By: Rob Humbracht
“Today isn’t preparation for tomorrow. Today’s the main event.” -- Leo Babauta, Zen Habits
If you’re not goal-oriented, you’ll never get into medical school. Unless you have vision and dedication to this future end, you won’t have the focus to do everything you must to become a doctor.
The problem with being so goal-oriented, though, is that you lose sight of the joy of living. If you go through life distracted - not just by your phone or social media but any time your head is thinking about something other than what’s in front of you - you’re going to be miserable at the end of the day. You’re going to miss the simple joys around you, and you’re going to feel unfulfilled, whether you get the white coat or not.
Mindfulness - being aware of the present moment - is a crucial tool for the most successful doctors. If you want to be a good doctor, you have to be able to listen to your patients and manage the overwhelming workload. That means being present in the moment. If you want to succeed on the MCAT, to be able to block out the stress while studying and focus on the problem in front of you, that takes mindfulness. And if you want to be able to be pre-med and still have a life, you’re going to need a tool to help you prioritize what’s most important to keeping yourself sane.
Becoming more mindful - especially as a pre-med where the stakes are high and the stress intense - is a process. You will frequently forget. You will burn yourself out from time to time. To expect perfection is to fail.
How do you become more mindful? The following five guidelines should help steer our ship toward the mindfulness star. These guidelines won’t prevent stormy seas from tossing the boat around, but they will show us the ideal path that we should strive for.
There’s more to do with your day than can conceivably be done. To be mindful, you need to limit your commitments only to what’s absolutely necessary. It's not about the number of hours you put in; it's the life lessons you gain and the interesting stories you can tell. If you find yourself doing something only because you think it will help get you into medical school, then quit. It probably isn't helping, and you can fill your time with activities that will make a far greater impact.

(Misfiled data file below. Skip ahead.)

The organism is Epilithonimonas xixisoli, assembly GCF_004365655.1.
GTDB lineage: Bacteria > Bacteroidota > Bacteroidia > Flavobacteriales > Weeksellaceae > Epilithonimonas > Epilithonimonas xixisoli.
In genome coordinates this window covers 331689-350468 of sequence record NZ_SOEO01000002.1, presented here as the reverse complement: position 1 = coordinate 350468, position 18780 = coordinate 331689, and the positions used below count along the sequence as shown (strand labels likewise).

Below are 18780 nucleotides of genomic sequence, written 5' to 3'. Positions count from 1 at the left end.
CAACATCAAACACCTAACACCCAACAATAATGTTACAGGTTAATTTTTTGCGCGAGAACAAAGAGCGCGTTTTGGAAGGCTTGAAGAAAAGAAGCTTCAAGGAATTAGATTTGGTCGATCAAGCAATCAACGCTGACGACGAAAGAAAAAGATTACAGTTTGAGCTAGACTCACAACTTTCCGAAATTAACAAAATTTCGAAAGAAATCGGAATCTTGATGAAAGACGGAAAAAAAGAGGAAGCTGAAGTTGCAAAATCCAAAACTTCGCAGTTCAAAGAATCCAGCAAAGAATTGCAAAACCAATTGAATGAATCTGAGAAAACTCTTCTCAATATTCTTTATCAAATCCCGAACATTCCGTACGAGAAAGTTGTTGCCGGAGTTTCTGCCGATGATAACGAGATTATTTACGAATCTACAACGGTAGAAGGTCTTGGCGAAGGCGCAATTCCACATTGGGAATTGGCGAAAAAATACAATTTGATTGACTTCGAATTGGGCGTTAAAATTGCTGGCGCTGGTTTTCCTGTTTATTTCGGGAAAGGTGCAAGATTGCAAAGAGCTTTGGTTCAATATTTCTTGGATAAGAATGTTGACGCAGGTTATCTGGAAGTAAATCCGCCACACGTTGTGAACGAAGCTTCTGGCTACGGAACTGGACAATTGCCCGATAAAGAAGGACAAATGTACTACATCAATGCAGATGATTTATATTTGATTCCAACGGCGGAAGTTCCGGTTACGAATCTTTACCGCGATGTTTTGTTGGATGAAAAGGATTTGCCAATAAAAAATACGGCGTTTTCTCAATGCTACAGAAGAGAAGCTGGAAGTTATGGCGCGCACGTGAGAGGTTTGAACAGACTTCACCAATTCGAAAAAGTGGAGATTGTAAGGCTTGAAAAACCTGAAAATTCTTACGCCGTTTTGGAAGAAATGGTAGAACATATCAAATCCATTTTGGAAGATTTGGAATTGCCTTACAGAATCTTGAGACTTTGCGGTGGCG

It's understandable - they surround you in your science classes. But ask yourself: does comparing yourself make you feel better or worse? All you can control is your own performance and whether you did better today than you did yesterday.
Don't take harder-than-normal versions of any class. Don't take more than two science classes at a time. Don't take more than the normal load of units at your school. Don't double major. You might think these things impress medical schools, but medical schools have easier ways to determine who’s smart and hardworking - your GPA and MCAT. You don’t get bonus points for making your life more difficult, you just make it that much harder for you to get good grades and make yourself miserable in the process.
Your author has a fear of heights, but I have a choice. I can choose to avoid that fear, allowing it to control my enjoyment of certain activities, or I can expose myself to my fear in order to overcome it. I choose to go rock climbing several times a year, primarily so that I can look down, fifty feet up the wall, feel my stomach churn, and get used to it.
Doing uncomfortable things on a regular basis is the only way to grow. As the celebrated Buddhist scholar Keanu Reeves once said, “Pain heals. Chicks dig scars. Glory lasts forever.”
Most pre-meds take a "who needs sleep?" attitude. But if you're going to perform at a high level, you need to take care of the basics: sleep, nutrition, and exercise. If you refuse to change your car's oil: eventually it's going to break down. The same goes for your body. It’s much harder to be mindful if you don’t maintain your body.
Even if you consistently perform these five guidelines, the path to medicine won’t be easy. You'll still have to sacrifice. Long nights, lots of studying, the works. None of that changes when you're being true to yourself. The difference, though, is that you will find joy in the moments that make up this journey.